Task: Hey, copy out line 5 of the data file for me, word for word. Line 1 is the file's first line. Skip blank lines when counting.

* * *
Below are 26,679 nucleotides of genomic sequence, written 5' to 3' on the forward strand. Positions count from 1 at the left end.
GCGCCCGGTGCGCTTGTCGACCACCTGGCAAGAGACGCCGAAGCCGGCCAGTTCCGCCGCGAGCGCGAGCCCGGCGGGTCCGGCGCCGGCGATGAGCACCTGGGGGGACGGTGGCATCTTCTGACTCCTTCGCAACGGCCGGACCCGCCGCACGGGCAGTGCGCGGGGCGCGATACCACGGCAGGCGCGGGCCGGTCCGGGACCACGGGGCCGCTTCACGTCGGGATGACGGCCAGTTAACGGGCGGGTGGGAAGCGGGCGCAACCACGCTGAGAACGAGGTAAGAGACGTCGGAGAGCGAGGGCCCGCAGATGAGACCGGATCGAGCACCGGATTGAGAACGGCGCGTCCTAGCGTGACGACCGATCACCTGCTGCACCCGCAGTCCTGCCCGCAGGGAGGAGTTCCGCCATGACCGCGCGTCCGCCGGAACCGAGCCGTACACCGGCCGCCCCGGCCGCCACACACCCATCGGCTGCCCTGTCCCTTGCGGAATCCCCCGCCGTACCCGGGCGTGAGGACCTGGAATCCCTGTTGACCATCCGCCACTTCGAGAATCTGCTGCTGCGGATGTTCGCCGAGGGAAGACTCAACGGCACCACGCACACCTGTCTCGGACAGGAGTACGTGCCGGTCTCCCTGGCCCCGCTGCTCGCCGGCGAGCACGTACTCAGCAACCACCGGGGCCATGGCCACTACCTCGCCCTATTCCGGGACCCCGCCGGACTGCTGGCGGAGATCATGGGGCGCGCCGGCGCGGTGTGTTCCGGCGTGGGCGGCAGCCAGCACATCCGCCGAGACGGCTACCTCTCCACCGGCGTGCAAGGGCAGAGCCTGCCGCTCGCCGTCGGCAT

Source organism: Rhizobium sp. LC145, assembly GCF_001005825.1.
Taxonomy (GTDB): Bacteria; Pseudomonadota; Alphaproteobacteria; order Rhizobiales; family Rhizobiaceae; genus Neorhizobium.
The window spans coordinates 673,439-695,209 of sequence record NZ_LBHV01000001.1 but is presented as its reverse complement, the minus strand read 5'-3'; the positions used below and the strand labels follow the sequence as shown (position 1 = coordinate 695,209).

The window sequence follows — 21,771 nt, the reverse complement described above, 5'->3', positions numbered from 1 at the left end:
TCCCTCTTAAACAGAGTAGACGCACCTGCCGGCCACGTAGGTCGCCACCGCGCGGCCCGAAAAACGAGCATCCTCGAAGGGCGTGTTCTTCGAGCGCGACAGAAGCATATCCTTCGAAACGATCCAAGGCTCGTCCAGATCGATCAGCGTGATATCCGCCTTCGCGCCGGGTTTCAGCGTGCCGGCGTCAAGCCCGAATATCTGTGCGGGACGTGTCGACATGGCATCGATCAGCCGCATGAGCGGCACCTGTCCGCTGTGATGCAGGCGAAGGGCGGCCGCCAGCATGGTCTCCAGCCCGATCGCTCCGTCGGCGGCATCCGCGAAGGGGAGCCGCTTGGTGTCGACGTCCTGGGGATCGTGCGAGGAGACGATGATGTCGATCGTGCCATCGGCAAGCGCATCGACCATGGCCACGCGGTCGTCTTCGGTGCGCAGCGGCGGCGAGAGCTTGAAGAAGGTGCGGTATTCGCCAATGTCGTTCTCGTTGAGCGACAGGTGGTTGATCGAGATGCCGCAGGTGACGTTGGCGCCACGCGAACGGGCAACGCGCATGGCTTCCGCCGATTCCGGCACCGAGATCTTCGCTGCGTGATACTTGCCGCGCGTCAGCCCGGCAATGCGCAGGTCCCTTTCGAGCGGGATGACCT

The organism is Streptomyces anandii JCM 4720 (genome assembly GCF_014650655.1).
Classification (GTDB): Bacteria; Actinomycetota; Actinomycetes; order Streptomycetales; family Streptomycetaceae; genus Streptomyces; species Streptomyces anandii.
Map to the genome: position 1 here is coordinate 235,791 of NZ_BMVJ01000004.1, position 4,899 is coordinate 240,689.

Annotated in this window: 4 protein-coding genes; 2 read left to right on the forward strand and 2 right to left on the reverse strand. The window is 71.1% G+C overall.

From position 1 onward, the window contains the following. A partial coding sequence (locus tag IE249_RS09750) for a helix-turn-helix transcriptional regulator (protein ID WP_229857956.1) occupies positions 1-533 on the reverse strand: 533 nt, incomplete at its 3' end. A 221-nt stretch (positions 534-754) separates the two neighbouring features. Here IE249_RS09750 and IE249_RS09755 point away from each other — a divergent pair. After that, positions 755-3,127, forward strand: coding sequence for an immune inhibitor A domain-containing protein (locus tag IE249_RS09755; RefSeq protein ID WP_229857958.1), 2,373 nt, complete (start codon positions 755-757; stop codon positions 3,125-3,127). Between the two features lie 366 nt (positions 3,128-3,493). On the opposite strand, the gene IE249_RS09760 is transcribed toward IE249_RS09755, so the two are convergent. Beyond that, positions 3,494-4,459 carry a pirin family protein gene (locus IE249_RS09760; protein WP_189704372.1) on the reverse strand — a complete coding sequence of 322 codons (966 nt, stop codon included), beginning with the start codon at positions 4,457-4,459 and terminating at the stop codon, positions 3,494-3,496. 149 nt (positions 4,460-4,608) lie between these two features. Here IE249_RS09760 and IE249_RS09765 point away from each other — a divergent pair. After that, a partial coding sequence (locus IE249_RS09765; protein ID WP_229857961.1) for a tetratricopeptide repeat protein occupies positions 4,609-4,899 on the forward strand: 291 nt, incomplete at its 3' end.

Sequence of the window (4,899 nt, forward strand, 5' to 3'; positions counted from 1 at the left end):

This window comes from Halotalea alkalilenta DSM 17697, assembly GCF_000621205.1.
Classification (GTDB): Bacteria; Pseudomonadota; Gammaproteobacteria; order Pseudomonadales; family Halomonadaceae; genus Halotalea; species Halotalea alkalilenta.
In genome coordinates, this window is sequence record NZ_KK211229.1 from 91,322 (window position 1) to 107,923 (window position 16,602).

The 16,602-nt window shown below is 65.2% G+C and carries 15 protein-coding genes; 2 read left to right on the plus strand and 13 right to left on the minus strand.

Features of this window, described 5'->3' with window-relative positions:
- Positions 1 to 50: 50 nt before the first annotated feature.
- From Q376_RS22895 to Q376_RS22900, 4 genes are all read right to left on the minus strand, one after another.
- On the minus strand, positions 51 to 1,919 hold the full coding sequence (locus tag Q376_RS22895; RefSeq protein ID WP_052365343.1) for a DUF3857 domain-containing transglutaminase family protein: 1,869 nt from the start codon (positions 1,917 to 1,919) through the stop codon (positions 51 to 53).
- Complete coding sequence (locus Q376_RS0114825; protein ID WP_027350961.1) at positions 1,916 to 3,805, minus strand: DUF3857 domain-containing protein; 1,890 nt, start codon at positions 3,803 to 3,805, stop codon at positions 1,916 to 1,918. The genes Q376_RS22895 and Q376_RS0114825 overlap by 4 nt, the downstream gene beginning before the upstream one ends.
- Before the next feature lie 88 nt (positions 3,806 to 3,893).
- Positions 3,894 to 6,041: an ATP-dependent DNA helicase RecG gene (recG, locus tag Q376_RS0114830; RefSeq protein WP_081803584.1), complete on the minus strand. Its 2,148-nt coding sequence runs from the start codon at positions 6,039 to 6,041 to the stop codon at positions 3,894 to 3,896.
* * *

The window spans coordinates 673,439-695,209 of sequence record NZ_LBHV01000001.1 but is presented as its reverse complement, the minus strand read 5'-3'; the positions used below and the strand labels follow the sequence as shown (position 1 = coordinate 695,209).